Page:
Canadian Residential Markets Searching for Valuation Limits

Canadian Residential Markets Searching for Valuation Limits
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By Ron Friesen

Residential real estate sales in June continued to reach volume above the ten-year average in British Columbia provincial statistics but have dropped off 9.6 percent from June 2016. However, with prices continuing to rise, the dollar value of sales dropped by only 5.6 percent during the same period.

“Although home sales remain well off the record pace set last year, demand is still quite robust,” said Brendon Ogmundson, BCREA Economist. “That demand is supported by a strong provincial economy and vigorous job growth.”

For anyone looking at trends in residential real estate for all of British Columbia it is important to notice the unit sales volume year-to-date in 2017 (54,830 units) is 18.6 percent lower than the same period 2016, while the dollar value of those sales ($39.1B) is lower by 21.7 percent.

In Greater Vancouver June 2017 residential real estate sales declined 11.5 percent from June 2016 but again remain 14.5 percent above the ten-year average. The seasonal effect is relevant in the residential real estate market. Comparing month-over-month numbers does not reveal the sales trend as accurately as year-over-year during a seasonal adjustment period such as we have in May to July.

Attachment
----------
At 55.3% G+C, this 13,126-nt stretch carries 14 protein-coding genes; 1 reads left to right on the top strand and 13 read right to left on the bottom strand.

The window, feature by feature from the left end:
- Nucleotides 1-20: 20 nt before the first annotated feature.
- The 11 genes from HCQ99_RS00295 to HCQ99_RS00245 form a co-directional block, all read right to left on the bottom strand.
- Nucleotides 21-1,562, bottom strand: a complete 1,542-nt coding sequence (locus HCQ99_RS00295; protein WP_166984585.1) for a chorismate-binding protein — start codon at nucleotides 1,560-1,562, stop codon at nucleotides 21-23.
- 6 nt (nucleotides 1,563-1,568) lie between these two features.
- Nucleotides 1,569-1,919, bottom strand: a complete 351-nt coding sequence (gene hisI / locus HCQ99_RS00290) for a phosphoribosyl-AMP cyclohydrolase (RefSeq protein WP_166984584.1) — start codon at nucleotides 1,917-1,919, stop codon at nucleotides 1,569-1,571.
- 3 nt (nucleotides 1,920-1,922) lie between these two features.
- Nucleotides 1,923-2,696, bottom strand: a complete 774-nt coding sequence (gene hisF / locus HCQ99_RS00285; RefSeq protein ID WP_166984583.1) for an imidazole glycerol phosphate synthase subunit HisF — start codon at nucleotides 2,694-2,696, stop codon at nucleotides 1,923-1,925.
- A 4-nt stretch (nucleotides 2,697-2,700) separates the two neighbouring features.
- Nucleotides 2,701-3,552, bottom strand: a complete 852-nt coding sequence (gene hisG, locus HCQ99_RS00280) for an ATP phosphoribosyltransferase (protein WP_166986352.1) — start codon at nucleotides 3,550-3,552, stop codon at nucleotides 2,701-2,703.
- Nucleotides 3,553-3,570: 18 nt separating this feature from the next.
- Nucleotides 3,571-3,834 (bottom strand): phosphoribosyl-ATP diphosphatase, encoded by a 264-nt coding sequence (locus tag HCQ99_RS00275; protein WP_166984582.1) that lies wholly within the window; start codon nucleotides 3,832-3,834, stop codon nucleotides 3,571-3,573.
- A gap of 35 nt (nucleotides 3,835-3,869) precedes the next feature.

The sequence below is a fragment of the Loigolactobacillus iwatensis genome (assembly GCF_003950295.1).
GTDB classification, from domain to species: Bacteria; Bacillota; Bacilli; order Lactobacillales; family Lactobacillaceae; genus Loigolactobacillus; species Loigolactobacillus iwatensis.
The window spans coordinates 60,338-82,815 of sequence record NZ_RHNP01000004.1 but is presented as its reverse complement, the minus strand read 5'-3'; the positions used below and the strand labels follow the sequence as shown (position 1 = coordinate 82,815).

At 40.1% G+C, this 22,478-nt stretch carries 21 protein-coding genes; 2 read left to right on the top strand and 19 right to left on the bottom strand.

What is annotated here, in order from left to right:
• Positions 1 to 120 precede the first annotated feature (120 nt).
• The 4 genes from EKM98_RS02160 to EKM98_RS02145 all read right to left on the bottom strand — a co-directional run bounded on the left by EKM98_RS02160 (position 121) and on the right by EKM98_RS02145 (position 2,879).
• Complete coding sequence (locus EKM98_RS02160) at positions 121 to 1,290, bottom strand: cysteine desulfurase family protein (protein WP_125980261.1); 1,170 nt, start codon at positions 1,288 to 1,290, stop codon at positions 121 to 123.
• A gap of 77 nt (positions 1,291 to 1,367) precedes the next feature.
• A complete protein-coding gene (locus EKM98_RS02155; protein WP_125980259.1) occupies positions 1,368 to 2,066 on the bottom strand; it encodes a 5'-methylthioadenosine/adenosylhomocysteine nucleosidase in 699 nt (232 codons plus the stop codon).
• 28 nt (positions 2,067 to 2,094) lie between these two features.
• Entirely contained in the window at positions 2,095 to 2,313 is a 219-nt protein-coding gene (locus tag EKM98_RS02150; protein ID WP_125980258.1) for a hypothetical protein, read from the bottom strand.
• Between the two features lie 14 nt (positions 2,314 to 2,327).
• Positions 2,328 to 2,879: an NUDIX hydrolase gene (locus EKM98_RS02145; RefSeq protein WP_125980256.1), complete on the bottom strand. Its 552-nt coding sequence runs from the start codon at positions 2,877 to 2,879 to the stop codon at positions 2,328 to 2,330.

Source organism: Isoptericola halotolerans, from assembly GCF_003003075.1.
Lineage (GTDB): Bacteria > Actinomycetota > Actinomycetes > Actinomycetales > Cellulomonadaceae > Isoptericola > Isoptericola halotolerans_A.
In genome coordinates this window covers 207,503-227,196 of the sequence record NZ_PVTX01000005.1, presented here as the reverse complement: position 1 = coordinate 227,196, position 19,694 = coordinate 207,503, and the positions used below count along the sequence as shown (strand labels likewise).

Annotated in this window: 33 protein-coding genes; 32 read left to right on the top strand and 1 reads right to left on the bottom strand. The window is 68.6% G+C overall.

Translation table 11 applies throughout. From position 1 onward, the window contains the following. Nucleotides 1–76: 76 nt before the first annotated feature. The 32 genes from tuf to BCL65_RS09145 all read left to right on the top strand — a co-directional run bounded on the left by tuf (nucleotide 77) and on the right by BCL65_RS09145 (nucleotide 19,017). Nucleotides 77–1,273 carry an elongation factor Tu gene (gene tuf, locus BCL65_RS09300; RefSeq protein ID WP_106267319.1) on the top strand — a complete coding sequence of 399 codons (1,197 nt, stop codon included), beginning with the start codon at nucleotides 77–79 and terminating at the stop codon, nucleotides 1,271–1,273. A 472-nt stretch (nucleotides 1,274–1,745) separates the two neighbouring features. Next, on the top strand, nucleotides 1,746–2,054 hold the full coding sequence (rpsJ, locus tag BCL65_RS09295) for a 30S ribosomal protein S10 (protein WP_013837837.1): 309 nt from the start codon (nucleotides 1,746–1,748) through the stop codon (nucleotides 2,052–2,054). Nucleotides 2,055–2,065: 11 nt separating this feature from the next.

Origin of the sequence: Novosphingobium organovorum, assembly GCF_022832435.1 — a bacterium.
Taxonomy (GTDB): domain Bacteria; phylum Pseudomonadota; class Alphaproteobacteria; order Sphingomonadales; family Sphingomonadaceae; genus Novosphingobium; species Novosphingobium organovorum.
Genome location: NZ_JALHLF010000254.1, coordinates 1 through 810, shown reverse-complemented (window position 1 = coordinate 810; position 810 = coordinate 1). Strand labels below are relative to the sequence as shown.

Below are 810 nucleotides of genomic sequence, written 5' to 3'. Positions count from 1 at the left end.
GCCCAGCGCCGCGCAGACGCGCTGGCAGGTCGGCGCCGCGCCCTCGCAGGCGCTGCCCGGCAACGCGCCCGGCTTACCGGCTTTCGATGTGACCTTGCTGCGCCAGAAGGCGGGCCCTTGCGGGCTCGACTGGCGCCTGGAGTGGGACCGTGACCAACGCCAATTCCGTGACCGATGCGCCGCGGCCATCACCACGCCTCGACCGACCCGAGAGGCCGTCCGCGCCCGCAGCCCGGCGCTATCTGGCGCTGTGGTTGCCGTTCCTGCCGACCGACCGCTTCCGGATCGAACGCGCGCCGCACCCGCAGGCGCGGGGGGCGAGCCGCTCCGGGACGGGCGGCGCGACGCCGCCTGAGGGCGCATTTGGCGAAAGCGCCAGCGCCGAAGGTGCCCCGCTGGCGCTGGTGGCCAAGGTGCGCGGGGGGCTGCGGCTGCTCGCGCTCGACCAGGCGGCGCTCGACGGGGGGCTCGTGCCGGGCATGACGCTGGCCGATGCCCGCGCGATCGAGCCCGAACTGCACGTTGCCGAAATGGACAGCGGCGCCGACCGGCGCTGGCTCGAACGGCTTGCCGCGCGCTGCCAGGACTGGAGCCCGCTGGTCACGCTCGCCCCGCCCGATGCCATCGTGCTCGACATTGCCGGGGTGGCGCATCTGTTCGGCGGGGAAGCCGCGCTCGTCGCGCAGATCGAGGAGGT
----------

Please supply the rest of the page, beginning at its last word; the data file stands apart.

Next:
Market behavior is best overviewed by looking at the supply and demand dynamic. In Greater Vancouver this relationship currently sees demand overwhelming supply, especially in the condo market. In June the sales-to-active listings ratio for all residential property types was 45.7 percent, well above the neutral ratio occurring when the market reaches below the 20 percent mark.

Comparing Markets and Market Segments

Breaking the market down into property types we see the ratio for detached single family homes at 24.5 percent, and the buying activity for detached homes seems to be reacting positively as price increases for detached homes has slowed from lack of activity for several months.

The sales-to-active listings ratio for townhouses was a robust 62 percent in June 2017, definitely favouring sellers and encouraging prices in this segment, though the slower summer will likely temper activity.

Condominiums, though, continue to perform at a staggering 93.2 percent ratio, meaning 932 of every 1,000 listed condominium units sold. This is some serious demand, and is very close to stripping the supply. We continue to see multiple offers over asking in July 2017 and suspect similar statistics will prevail when the July 2017 REBGV report is published in early August.

Prices for condominiums throughout the lower mainland, represented by the REBGV Home Price Index (HPI), continue to increase…by 3.1 percent May over April 2017 and by a further 2.8 percent June over May 2017. In June 2017 the year-over-year composite HPI (all residential property types) encompassing all areas of the Lower Mainland is only 9.5 percent higher, perhaps a lower increase than expected due to the modest 3.8 percent increase in detached single family properties. Condominiums contributed a 19.1 percent HPI increase over the same period. This certainly demonstrates the dynamic between the current markets for single family detached compared to condominiums.

In Toronto statistics show a 37.3 percent year-over-year drop in overall residential real estate sales for June 2017 while the listings volume increased 15.9 percent over June 2016. Despite this increased supply and lower demand activity, during the same year-over-year period the Toronto Real Estate Board reports a composite 25.33 percent increase in their Home Price Index.